As we begin a new year and the holiday promotions come to a close, the buzz shifts to the infamous Super Bowl ads. While many believe the main attraction of this internationally televised event to be the football game itself, many others prep their homemade guacamole and boneless buffalo wings in anticipation of the true star of the show—the commercials.
We’ll likely revisit the Oreo story, the real time marketing moment that stole the show in Super Bowl marketing last year. The enormous stage is set, and every brand marketer is thinking that they too can steal the show. So what should these brands be doing to prepare for an “Oreo moment” at the big game in 2014? And more importantly, what exactly is real time marketing?
ANA Shares Real Time Example
The team at ANA was asking the same question as they mapped out their event plans for 2013. On December 3rd and 4th, at the ANA Real Time Marketing conference, we discussed effective examples of brands embracing social networks, data, and light content to raise the bar in consumer engagement. Even more impressive was hearing from big brands at large multination corporations, demonstrating the nimbleness you’d expect from smaller, entrepreneurial brands.
What Time Is It?
Let’s cut to the real star of the 2013 Super Bowl: real time marketing. Oreo brought it to the world’s attention with one (simply genius) tweet. Real time marketing can be an array of things, all in real time—data analysis, using those analytics to insert brands into a conversation, monitor conversations about your brand, creative developed on the spot, brands having conversations with individual consumers, etc.
What are brands doing now? What have they learned about techniques that work and how do they begin to implement these [link: http://mashable.com/2013/07/15/real-time-marketing/]? Here are a few notes on what we learned from brands such as Purina, Hasbro, Kraft, Mini, Anheuser-Busch and Coke.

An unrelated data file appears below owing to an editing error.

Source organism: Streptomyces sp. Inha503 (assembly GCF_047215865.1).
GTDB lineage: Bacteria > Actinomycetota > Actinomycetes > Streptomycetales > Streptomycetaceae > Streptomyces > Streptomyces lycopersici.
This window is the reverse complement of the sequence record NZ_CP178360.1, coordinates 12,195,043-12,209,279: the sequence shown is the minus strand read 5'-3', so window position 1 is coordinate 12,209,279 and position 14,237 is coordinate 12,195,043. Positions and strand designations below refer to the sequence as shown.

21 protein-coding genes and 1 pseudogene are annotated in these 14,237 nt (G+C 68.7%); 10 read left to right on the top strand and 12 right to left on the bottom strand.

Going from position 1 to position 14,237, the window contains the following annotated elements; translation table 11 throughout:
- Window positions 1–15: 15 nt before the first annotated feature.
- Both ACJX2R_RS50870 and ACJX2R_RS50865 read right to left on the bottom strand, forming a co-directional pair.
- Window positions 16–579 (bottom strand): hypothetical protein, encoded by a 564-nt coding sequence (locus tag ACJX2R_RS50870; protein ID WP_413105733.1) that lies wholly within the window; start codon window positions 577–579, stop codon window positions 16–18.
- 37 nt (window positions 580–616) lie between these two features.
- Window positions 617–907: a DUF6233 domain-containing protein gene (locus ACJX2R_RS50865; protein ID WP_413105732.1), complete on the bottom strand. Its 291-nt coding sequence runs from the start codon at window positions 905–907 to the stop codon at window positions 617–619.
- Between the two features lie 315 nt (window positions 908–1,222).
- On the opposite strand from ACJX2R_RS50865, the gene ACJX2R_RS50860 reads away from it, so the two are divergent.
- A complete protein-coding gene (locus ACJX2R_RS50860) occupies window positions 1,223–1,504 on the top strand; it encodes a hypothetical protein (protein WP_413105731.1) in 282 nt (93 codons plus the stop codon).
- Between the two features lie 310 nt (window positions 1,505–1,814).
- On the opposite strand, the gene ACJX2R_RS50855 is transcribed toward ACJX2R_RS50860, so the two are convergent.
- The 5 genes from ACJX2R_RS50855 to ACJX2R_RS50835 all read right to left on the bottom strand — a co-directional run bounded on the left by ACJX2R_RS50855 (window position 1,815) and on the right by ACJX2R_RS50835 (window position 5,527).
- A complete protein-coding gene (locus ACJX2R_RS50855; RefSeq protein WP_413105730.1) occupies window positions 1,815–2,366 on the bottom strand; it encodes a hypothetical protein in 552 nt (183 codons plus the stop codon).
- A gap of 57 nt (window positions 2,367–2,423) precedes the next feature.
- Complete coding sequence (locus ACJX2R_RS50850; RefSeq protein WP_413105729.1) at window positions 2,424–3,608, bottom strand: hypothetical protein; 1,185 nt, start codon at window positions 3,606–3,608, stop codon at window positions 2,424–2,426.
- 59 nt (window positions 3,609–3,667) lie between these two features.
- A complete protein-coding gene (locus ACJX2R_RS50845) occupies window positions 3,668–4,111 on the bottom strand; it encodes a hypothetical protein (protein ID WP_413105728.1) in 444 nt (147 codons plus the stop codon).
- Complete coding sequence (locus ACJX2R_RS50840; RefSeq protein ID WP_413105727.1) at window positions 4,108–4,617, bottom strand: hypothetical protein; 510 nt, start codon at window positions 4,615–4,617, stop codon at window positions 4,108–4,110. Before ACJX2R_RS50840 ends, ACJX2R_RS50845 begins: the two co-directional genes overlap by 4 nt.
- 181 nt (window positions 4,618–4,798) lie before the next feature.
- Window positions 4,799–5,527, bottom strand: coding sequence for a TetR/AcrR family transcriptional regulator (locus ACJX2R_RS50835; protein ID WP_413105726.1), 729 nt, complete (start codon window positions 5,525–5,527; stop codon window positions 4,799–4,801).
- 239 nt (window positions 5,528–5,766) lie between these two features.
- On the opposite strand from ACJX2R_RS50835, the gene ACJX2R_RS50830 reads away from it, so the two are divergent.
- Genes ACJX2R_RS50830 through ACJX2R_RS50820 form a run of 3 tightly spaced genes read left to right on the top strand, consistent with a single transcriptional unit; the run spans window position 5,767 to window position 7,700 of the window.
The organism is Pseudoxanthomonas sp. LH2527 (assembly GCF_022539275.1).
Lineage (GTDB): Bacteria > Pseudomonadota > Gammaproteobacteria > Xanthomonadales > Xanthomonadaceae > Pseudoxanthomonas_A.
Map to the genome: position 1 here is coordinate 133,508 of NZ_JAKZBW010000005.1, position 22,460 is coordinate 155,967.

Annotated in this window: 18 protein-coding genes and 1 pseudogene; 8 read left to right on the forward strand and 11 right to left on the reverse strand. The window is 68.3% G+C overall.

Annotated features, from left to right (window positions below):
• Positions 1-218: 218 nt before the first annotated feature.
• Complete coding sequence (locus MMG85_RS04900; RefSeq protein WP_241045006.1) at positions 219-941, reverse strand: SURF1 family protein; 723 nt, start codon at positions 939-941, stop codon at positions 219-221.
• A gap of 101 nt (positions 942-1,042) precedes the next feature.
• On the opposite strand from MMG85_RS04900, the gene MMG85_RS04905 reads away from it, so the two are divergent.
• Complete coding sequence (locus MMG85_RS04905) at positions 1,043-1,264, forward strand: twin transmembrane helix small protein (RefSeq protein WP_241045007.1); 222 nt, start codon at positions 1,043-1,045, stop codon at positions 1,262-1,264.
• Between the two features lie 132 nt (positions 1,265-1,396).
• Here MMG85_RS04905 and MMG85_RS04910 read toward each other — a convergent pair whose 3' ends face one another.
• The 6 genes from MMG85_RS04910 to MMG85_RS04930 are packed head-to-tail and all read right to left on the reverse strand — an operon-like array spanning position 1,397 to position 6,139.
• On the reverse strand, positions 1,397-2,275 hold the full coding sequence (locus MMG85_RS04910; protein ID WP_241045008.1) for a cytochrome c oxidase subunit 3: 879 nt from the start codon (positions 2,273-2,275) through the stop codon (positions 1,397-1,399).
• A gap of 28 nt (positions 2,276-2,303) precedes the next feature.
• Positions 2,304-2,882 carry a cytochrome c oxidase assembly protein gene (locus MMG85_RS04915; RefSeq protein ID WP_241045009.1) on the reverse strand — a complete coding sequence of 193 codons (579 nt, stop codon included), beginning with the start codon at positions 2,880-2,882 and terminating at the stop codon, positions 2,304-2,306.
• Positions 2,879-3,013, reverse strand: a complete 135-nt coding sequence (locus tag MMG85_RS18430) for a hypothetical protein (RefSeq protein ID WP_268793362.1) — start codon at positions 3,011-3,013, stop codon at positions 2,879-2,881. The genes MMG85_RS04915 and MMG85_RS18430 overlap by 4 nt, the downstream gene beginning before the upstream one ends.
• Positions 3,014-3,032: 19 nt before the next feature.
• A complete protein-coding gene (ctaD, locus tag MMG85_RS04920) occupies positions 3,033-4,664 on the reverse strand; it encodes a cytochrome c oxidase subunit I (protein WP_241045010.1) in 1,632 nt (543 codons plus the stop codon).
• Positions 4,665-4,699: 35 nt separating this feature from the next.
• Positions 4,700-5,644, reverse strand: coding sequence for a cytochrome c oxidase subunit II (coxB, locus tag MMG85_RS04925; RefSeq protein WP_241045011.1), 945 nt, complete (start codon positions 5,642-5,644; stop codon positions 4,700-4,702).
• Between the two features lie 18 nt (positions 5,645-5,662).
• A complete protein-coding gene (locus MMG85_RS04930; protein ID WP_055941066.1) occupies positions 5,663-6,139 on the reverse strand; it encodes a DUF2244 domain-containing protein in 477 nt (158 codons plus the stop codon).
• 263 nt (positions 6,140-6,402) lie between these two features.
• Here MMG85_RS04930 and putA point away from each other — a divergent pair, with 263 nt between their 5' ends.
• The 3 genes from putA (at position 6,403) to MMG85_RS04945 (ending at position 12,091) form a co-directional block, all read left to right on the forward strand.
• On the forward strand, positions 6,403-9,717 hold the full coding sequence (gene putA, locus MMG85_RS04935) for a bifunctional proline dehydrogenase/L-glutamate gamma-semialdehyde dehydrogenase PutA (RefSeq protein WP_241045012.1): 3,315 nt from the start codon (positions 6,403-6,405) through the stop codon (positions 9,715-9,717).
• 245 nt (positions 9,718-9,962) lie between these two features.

Key Real Time Takeaways
Big data is a big buzzword. Keep in mind that effective real time marketing not only depends on a lot of data, but – more importantly – relevant actionable insights. The data will drive strategy, inform results, and guide adaptation. Many of the brands also spoke to the importance of real time marketing efforts being measured against overall brand business goals – i.e. sales.
Speed and Agility
The most effective and interesting examples were when brands could respond quickly to something happening in pop culture or a comment or photo from a consumer. The ability to respond and engage one to one – or in the moment – takes a brand from something being marketed to consumers to something that’s alive in its communication. However, you can’t have speed and agility without well strategized planning.